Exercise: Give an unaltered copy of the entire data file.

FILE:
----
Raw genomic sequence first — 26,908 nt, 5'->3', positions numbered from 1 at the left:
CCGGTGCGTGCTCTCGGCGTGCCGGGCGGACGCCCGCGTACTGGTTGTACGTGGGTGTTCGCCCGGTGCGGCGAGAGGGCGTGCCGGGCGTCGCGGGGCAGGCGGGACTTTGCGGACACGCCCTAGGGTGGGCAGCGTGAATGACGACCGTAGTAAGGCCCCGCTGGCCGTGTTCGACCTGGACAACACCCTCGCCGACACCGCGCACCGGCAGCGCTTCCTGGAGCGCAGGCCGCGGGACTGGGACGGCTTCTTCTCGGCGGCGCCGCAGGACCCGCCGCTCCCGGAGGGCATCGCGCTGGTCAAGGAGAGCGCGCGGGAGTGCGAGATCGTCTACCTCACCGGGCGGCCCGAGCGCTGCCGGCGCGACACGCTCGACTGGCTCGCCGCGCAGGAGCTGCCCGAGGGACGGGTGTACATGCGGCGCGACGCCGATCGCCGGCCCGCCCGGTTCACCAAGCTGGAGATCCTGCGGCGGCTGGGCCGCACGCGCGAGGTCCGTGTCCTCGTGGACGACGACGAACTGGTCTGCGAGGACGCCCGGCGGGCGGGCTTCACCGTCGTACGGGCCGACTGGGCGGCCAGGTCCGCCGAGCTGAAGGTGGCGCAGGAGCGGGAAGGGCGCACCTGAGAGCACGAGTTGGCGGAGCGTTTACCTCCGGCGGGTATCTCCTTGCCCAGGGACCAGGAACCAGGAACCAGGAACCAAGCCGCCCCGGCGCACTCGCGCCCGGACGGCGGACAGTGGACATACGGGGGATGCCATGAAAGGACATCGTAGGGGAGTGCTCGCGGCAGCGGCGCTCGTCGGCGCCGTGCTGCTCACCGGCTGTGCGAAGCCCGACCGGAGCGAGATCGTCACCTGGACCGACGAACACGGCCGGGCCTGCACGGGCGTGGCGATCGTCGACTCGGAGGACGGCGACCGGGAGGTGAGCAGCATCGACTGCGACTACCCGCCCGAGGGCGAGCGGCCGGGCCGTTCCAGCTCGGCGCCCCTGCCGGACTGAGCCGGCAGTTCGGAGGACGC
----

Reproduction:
Raw genomic sequence first — 26,908 nt, 5'->3', positions numbered from 1 at the left:
CCGGTGCGTGCTCTCGGCGTGCCGGGCGGACGCCCGCGTACTGGTTGTACGTGGGTGTTCGCCCGGTGCGGCGAGAGGGCGTGCCGGGCGTCGCGGGGCAGGCGGGACTTTGCGGACACGCCCTAGGGTGGGCAGCGTGAATGACGACCGTAGTAAGGCCCCGCTGGCCGTGTTCGACCTGGACAACACCCTCGCCGACACCGCGCACCGGCAGCGCTTCCTGGAGCGCAGGCCGCGGGACTGGGACGGCTTCTTCTCGGCGGCGCCGCAGGACCCGCCGCTCCCGGAGGGCATCGCGCTGGTCAAGGAGAGCGCGCGGGAGTGCGAGATCGTCTACCTCACCGGGCGGCCCGAGCGCTGCCGGCGCGACACGCTCGACTGGCTCGCCGCGCAGGAGCTGCCCGAGGGACGGGTGTACATGCGGCGCGACGCCGATCGCCGGCCCGCCCGGTTCACCAAGCTGGAGATCCTGCGGCGGCTGGGCCGCACGCGCGAGGTCCGTGTCCTCGTGGACGACGACGAACTGGTCTGCGAGGACGCCCGGCGGGCGGGCTTCACCGTCGTACGGGCCGACTGGGCGGCCAGGTCCGCCGAGCTGAAGGTGGCGCAGGAGCGGGAAGGGCGCACCTGAGAGCACGAGTTGGCGGAGCGTTTACCTCCGGCGGGTATCTCCTTGCCCAGGGACCAGGAACCAGGAACCAGGAACCAAGCCGCCCCGGCGCACTCGCGCCCGGACGGCGGACAGTGGACATACGGGGGATGCCATGAAAGGACATCGTAGGGGAGTGCTCGCGGCAGCGGCGCTCGTCGGCGCCGTGCTGCTCACCGGCTGTGCGAAGCCCGACCGGAGCGAGATCGTCACCTGGACCGACGAACACGGCCGGGCCTGCACGGGCGTGGCGATCGTCGACTCGGAGGACGGCGACCGGGAGGTGAGCAGCATCGACTGCGACTACCCGCCCGAGGGCGAGCGGCCGGGCCGTTCCAGCTCGGCGCCCCTGCCGGACTGAGCCGGCAGTTCGGAGGACGC